What makes a “next-level” athlete? How does mindset affect athletic performance?
Elite athletes didn’t become successful thanks to their physical prowess alone. The greatest Olympic athletes also put work into honing their mindset. According to tai chi champion Josh Waitzkin, one of the keys to developing the athlete mindset is to learn how to handle mistakes while winning. If you dwell on the mistake, you’ll lose your cool and your subsequent performance will suffer.
Here’s how to develop an athlete mindset, according to Waitzkin.
Catch Yourself When You Fall
Josh Waitzkin argues that mistakes are only problematic when they cause you to spiral out of control. In competition, this frequently happens when you make a mistake while winning.
A crucial mistake, he says, can cause you to lose touch with what’s actually going on. Because mistakes feel awful, we’re prone to remaining attached to what we had before the mistake. This can cause you to act desperately, trying to preserve a situation that no longer exists, leading to further mistakes—like a tumbling house of cards.
(Shortform note: In another example from Olympic ice skating, Chinese skater Zhu Yi demonstrates the tragic effects of a downward spiral. After falling in her short program during the team competition, she visibly faltered and finished with a low score. Despite being among the top 25 women’s ice skaters, her mistakes rattled her and led to further mistakes in her next program, where she fell twice. This was momentum accelerating in the wrong direction, with big consequences.)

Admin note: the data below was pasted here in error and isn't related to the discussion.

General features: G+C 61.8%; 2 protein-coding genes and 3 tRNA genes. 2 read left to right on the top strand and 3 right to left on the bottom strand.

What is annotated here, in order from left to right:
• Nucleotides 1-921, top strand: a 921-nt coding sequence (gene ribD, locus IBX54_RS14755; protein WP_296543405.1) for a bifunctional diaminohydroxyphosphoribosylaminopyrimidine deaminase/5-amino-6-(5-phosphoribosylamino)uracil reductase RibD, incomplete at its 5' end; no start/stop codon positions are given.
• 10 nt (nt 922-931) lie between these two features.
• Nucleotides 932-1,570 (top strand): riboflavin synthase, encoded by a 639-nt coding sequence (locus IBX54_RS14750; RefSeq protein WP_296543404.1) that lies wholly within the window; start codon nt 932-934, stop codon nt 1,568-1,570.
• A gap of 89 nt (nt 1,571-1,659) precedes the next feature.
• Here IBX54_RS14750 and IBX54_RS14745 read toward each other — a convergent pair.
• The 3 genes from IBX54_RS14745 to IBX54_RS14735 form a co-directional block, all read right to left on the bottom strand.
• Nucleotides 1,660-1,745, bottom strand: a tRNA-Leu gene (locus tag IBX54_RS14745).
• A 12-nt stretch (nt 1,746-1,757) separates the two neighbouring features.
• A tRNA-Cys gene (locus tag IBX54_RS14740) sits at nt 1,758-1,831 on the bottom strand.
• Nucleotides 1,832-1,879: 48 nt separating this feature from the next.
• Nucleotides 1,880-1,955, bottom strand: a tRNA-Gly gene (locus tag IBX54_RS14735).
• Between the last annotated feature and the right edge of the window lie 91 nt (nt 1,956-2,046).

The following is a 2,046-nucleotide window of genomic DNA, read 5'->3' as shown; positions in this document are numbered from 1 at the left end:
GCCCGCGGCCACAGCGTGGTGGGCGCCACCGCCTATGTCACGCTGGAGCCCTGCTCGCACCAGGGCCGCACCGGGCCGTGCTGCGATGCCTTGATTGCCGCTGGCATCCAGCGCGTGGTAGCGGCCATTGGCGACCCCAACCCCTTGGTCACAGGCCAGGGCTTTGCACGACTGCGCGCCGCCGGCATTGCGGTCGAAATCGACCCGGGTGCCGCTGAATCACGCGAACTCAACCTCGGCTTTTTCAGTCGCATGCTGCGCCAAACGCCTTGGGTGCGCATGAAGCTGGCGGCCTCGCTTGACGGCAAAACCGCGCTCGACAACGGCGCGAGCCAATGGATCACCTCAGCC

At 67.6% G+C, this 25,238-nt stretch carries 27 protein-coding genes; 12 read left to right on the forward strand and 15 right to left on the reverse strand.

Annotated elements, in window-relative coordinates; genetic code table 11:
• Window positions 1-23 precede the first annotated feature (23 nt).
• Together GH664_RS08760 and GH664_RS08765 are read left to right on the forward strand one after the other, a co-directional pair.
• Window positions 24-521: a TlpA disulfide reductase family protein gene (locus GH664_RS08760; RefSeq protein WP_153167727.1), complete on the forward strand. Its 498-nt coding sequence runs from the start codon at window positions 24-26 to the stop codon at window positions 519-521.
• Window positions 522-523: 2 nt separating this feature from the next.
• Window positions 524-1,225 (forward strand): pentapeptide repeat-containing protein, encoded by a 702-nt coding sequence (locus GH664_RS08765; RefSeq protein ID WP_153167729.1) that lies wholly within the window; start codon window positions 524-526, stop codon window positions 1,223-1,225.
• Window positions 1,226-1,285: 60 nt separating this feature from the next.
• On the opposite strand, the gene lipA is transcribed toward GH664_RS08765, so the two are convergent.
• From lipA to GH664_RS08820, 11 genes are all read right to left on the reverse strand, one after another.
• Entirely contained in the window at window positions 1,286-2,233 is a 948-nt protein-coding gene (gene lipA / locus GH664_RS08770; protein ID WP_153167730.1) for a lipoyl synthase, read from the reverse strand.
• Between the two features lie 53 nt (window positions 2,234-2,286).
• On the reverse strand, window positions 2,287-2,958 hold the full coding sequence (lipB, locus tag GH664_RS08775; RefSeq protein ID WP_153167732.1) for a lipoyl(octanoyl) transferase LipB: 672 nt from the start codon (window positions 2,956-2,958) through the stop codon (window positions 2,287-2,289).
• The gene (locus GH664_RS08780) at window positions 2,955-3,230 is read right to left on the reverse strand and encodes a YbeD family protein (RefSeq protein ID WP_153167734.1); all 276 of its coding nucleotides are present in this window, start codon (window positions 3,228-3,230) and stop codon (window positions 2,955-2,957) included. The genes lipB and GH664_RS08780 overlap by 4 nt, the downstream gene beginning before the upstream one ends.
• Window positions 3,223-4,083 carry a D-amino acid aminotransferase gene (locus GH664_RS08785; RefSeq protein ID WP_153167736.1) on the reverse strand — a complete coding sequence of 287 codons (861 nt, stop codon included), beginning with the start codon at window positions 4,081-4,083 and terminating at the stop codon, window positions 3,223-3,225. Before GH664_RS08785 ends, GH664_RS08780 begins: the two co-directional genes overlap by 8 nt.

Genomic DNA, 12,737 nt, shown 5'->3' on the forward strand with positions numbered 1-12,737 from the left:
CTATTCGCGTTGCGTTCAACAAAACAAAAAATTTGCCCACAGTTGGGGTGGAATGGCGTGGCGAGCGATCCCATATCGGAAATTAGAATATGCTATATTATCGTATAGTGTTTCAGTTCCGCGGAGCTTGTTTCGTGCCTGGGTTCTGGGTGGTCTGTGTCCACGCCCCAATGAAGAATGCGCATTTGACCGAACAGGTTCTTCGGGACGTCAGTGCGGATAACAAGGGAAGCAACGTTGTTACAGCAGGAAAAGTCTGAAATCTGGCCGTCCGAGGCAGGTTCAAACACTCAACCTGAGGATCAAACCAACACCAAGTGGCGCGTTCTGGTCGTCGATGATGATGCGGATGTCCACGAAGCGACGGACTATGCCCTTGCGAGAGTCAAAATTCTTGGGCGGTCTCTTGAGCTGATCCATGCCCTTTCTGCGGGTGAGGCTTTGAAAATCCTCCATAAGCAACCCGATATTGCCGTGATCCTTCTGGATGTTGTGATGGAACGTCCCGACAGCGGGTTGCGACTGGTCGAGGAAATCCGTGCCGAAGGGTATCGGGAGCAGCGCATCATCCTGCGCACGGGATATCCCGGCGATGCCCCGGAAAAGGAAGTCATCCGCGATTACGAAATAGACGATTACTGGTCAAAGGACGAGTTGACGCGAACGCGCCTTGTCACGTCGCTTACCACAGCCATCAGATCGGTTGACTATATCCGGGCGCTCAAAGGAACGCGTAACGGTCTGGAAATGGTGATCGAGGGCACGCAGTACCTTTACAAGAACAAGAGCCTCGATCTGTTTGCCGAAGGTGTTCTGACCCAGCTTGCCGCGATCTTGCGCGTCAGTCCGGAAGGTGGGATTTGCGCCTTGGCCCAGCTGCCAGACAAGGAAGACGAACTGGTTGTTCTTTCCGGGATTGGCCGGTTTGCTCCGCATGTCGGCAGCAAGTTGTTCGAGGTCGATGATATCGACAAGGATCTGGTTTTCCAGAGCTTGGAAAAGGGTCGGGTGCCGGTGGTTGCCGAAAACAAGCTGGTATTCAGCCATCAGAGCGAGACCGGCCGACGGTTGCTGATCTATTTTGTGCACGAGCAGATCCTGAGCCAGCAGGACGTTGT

Waitzkin explains how in chess, the winning player often pressures for a greater lead but can make a mistake that negates his advantage. When this happens, he’ll often lose his cool, which in turn causes him to act incautiously, risking his lead even further. If this spiral continues, the player will lose.
To prevent this collapse, Waitzkin suggests developing a technique that returns you to mindfulness (or “presence”). He offers this rule of thumb: Refresh your mind by moving your body, and refresh your body by mindfully resting. Specifically, he suggests splashing your face with cold water, sprinting a short distance, or taking deep breaths.
(Shortform note: Recovering from errors is hugely important in sports psychology. If an athlete is knocked off-balance, their performance will suffer and they won’t be able to play in the zone. The key is to stop dwelling on the mistake by choosing to ask what you can learn from it, and moving on. So, what Waitzkin says is par for the course in sports psychology—though it’s less recognized in disciplines outside of sports, like writing, chess, teaching, and so on.)
Analyze Your Mistakes
As you develop your skill, you’ll face challenges that are beyond your current abilities. When you fall short, Waitzkin suggests that you pay attention to both the technical and the psychological aspects of your mistakes and use that feedback to improve.
There are two aspects of any weakness, and you need to grow through both:
- Technical errors are mistakes with form: You don’t understand some principle, so you fail to execute the proper techniques. For example, a novice piano player would struggle with complex five-finger chords—she just doesn’t have the technical capacity yet.